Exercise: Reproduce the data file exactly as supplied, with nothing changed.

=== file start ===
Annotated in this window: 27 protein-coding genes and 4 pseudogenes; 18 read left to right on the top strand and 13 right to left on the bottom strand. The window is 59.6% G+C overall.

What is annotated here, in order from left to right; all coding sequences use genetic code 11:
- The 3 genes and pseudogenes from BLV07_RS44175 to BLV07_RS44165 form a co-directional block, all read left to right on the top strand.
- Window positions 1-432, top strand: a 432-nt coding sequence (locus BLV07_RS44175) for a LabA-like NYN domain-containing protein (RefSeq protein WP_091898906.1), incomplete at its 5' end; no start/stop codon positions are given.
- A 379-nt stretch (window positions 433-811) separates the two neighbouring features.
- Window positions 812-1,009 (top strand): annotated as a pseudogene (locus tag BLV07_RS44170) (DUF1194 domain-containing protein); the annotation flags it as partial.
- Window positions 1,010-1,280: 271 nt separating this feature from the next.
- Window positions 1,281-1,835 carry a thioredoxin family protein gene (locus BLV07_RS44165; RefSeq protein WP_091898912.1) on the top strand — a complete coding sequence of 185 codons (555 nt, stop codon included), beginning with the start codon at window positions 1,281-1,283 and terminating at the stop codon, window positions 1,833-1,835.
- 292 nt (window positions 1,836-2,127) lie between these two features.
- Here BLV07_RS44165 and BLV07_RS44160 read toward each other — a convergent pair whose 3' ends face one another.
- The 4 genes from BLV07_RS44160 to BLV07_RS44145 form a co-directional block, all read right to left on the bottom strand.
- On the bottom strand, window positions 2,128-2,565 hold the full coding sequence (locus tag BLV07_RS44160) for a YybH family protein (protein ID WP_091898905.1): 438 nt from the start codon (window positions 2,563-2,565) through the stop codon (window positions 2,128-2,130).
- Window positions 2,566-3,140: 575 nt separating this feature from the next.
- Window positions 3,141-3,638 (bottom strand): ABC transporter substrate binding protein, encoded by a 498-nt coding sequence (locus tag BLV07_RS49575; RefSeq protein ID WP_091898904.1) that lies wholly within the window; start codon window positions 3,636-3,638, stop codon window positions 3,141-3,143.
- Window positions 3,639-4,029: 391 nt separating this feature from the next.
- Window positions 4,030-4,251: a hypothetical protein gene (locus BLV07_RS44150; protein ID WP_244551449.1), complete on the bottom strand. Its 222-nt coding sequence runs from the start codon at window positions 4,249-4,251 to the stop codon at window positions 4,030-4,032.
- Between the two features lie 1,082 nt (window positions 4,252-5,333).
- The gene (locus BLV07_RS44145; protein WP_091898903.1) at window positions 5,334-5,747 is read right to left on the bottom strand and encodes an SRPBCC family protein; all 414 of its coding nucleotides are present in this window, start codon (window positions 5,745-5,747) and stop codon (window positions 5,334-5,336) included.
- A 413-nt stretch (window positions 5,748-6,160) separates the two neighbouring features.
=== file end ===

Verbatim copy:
Annotated in this window: 27 protein-coding genes and 4 pseudogenes; 18 read left to right on the top strand and 13 right to left on the bottom strand. The window is 59.6% G+C overall.

What is annotated here, in order from left to right; all coding sequences use genetic code 11:
- The 3 genes and pseudogenes from BLV07_RS44175 to BLV07_RS44165 form a co-directional block, all read left to right on the top strand.
- Window positions 1-432, top strand: a 432-nt coding sequence (locus BLV07_RS44175) for a LabA-like NYN domain-containing protein (RefSeq protein WP_091898906.1), incomplete at its 5' end; no start/stop codon positions are given.
- A 379-nt stretch (window positions 433-811) separates the two neighbouring features.
- Window positions 812-1,009 (top strand): annotated as a pseudogene (locus tag BLV07_RS44170) (DUF1194 domain-containing protein); the annotation flags it as partial.
- Window positions 1,010-1,280: 271 nt separating this feature from the next.
- Window positions 1,281-1,835 carry a thioredoxin family protein gene (locus BLV07_RS44165; RefSeq protein WP_091898912.1) on the top strand — a complete coding sequence of 185 codons (555 nt, stop codon included), beginning with the start codon at window positions 1,281-1,283 and terminating at the stop codon, window positions 1,833-1,835.
- 292 nt (window positions 1,836-2,127) lie between these two features.
- Here BLV07_RS44165 and BLV07_RS44160 read toward each other — a convergent pair whose 3' ends face one another.
- The 4 genes from BLV07_RS44160 to BLV07_RS44145 form a co-directional block, all read right to left on the bottom strand.
- On the bottom strand, window positions 2,128-2,565 hold the full coding sequence (locus tag BLV07_RS44160) for a YybH family protein (protein ID WP_091898905.1): 438 nt from the start codon (window positions 2,563-2,565) through the stop codon (window positions 2,128-2,130).
- Window positions 2,566-3,140: 575 nt separating this feature from the next.
- Window positions 3,141-3,638 (bottom strand): ABC transporter substrate binding protein, encoded by a 498-nt coding sequence (locus tag BLV07_RS49575; RefSeq protein ID WP_091898904.1) that lies wholly within the window; start codon window positions 3,636-3,638, stop codon window positions 3,141-3,143.
- Window positions 3,639-4,029: 391 nt separating this feature from the next.
- Window positions 4,030-4,251: a hypothetical protein gene (locus BLV07_RS44150; protein ID WP_244551449.1), complete on the bottom strand. Its 222-nt coding sequence runs from the start codon at window positions 4,249-4,251 to the stop codon at window positions 4,030-4,032.
- Between the two features lie 1,082 nt (window positions 4,252-5,333).
- The gene (locus BLV07_RS44145; protein WP_091898903.1) at window positions 5,334-5,747 is read right to left on the bottom strand and encodes an SRPBCC family protein; all 414 of its coding nucleotides are present in this window, start codon (window positions 5,745-5,747) and stop codon (window positions 5,334-5,336) included.
- A 413-nt stretch (window positions 5,748-6,160) separates the two neighbouring features.